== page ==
### Author Topic: Question on stock market "average" returns  (Read 2987 times)

#### Noriko

• Posts: 2
• Age: 35
• Location: Phoenix, Arizona
##### Question on stock market "average" returns
« on: May 03, 2015, 01:10:38 PM »
Hello! :) I was wondering if the stock market averages are TRUE averages.

Example:
Say I invest \$1,000 and get a +20% gain that year, so I now have \$1,200.
Then the market drops -20% the next year. I now have \$960.

History will report that the market had a +20% year followed by a -20% year for a net gain of 0. But this can't be true as I LOST \$40 total. Is there a word for that? How can I know what the true returns are for the market if they don't take this into account? Or do they?

Bear markets can be an average of -25% losses, but even if the market goes up by +25% the next year, I'm still at a loss as that's only +25% on the remaining 75% left from the previous year. It worries me to use the 7% market "averages" in my retirment calculations if this is before accounting for the true losses.

Can someone explain this? I'm confused!

#### Cathy

• Handlebar Stache
• Posts: 1046
##### Re: Question on stock market "average" returns
« Reply #1 on: May 03, 2015, 01:18:53 PM »
Whenever we talk about the "average" return of an investment, what that means is: "If you had put the money in a savings account instead of the investment, what interest rate would the savings account have needed to yield for you to end up with the same amount of money as you did from the investment?" This is also known as "compound annual growth rate", which would be a more precise term to use than "average".

So let's consider this example:

Say I invest \$1,000 and get a +20% gain that year, so I now have \$1,200.
Then the market drops -20% the next year. I now have \$960.

You started with \$1000 and two years later you ended up with \$960. Assuming annual compounding (unlike most actual savings accounts), the equivalent savings account would have had an interest rate `r` satisfying `1000*(1+r)**2=960`. Solving for `r` gives you `r = (960/1000)**(1/2) - 1 ≈ -2%` (to one significant figure).

So we would say the average return of this investment was approximately -2%. In other words, you lost about 2% per year.

The way you have calculated average in your post is never used because it does not make sense.
« Last Edit: May 03, 2015, 01:26:28 PM by Cathy »

#### forummm

• Walrus Stache
• Posts: 7396
• Senior Mustachian
##### Re: Question on stock market "average" returns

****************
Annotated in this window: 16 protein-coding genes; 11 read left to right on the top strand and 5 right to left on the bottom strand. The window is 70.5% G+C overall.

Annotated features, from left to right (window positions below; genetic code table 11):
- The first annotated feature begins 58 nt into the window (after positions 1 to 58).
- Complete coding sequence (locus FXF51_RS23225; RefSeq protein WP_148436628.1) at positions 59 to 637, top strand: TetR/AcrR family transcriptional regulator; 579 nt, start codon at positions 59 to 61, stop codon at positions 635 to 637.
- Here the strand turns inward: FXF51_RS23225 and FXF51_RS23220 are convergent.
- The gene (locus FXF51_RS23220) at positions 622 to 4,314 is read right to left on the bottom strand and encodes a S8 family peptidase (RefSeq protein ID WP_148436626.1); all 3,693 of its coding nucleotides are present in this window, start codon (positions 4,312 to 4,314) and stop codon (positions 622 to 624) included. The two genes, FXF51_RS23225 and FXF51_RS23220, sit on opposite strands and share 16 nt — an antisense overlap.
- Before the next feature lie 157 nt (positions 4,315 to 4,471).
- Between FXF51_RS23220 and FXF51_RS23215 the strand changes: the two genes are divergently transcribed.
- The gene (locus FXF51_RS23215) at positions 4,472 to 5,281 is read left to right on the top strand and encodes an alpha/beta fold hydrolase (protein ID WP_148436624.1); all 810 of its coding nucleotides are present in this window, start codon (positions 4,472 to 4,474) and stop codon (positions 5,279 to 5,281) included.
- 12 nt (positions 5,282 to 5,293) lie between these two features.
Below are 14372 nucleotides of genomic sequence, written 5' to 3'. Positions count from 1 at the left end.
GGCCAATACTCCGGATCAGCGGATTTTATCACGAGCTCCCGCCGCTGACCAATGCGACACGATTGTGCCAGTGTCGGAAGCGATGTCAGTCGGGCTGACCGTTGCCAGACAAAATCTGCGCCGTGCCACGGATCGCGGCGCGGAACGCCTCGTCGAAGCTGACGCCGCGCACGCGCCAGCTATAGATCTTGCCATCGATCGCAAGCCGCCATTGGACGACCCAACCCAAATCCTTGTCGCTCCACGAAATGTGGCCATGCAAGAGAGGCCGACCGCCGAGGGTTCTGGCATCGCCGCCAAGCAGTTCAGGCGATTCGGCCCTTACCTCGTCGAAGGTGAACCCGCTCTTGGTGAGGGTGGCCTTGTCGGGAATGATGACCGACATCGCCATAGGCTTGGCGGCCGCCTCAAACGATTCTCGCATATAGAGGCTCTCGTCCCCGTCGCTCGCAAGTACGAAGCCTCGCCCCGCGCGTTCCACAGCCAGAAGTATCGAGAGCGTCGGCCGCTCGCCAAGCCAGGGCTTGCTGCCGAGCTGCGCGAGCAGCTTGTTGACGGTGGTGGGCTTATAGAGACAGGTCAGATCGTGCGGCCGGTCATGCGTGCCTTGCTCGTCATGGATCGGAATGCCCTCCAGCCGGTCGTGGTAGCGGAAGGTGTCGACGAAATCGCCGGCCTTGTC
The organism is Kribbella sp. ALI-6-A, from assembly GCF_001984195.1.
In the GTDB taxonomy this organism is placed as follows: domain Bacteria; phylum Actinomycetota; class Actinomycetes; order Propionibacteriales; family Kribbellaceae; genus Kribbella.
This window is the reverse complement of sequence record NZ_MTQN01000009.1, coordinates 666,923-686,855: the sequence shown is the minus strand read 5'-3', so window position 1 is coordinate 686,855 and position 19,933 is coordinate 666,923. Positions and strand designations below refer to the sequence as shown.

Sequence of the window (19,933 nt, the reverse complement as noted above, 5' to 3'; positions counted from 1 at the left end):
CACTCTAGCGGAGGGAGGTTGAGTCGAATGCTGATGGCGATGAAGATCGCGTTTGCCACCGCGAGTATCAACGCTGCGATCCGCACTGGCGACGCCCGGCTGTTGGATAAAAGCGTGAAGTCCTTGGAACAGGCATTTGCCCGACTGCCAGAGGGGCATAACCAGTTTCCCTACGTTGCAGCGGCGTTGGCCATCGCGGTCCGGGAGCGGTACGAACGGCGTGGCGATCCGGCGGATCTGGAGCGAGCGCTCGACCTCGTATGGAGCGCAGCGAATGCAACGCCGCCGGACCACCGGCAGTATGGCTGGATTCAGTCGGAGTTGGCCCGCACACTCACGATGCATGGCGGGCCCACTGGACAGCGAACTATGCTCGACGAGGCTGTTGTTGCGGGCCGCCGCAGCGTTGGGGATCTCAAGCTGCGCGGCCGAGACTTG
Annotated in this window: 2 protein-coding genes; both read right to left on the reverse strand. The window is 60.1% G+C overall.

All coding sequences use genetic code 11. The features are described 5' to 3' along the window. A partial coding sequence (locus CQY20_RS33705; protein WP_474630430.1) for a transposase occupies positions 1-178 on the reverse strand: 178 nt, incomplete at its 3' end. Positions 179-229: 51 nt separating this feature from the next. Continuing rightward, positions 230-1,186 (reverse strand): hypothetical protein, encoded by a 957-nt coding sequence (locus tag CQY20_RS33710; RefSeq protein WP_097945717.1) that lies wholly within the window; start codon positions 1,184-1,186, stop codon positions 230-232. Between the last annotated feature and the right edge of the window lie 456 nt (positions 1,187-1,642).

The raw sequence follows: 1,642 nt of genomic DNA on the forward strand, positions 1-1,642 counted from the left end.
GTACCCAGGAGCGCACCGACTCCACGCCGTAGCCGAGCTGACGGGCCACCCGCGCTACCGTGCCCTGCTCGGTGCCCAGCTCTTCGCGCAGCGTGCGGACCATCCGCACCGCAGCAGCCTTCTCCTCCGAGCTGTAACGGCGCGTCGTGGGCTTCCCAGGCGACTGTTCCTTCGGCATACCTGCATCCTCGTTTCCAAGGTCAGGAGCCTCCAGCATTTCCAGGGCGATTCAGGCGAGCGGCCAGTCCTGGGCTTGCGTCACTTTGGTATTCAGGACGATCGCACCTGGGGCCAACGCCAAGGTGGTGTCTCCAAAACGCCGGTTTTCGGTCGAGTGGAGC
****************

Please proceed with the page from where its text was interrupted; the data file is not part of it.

« Reply #2 on: May 03, 2015, 02:17:04 PM »
Cathy's right. Also, what you really want to know is what your CAGR is after inflation. Historical CAGR for an asset class is not especially useful if you don't know how much of that is just due to higher prices for everything. In the 70's inflation was about 10% some years, so a 10% return wasn't very good back then. These days it's very good.

#### Exflyboy

• Walrus Stache
• Posts: 6263
• Age: 57
• Location: Corvallis, Oregon
• Expat Brit living in the New World..:)
##### Re: Question on stock market "average" returns
« Reply #3 on: May 03, 2015, 02:25:09 PM »
Yes and of course this is where the 4% max Safe withdrawal rate came from.. I.e by the time you take into account inflation and huge swings in the stock market, 4% is the max you can withdraw to ensure you don't run out of money.

Now of course, its not impossible that a huge aberration will pull the stock market down for the next 10 years (there are a few 10 year periods in history where the market was a net loss over a decade).. So lets say next week is the start of a 50% correction and you have just retired today..

Well in that case a 4% SWR right now may not be appropriate and maybe a 3.5% WR might be required for a few years.

#### beltim

• Magnum Stache
• Posts: 2834
##### Re: Question on stock market "average" returns
« Reply #4 on: May 03, 2015, 02:47:25 PM »
Whenever we talk about the "average" return of an investment, what that means is: "If you had put the money in a savings account instead of the investment, what interest rate would the savings account have needed to yield for you to end up with the same amount of money as you did from the investment?" This is also known as "compound annual growth rate", which would be a more precise term to use than "average".

This is also called the geometric average.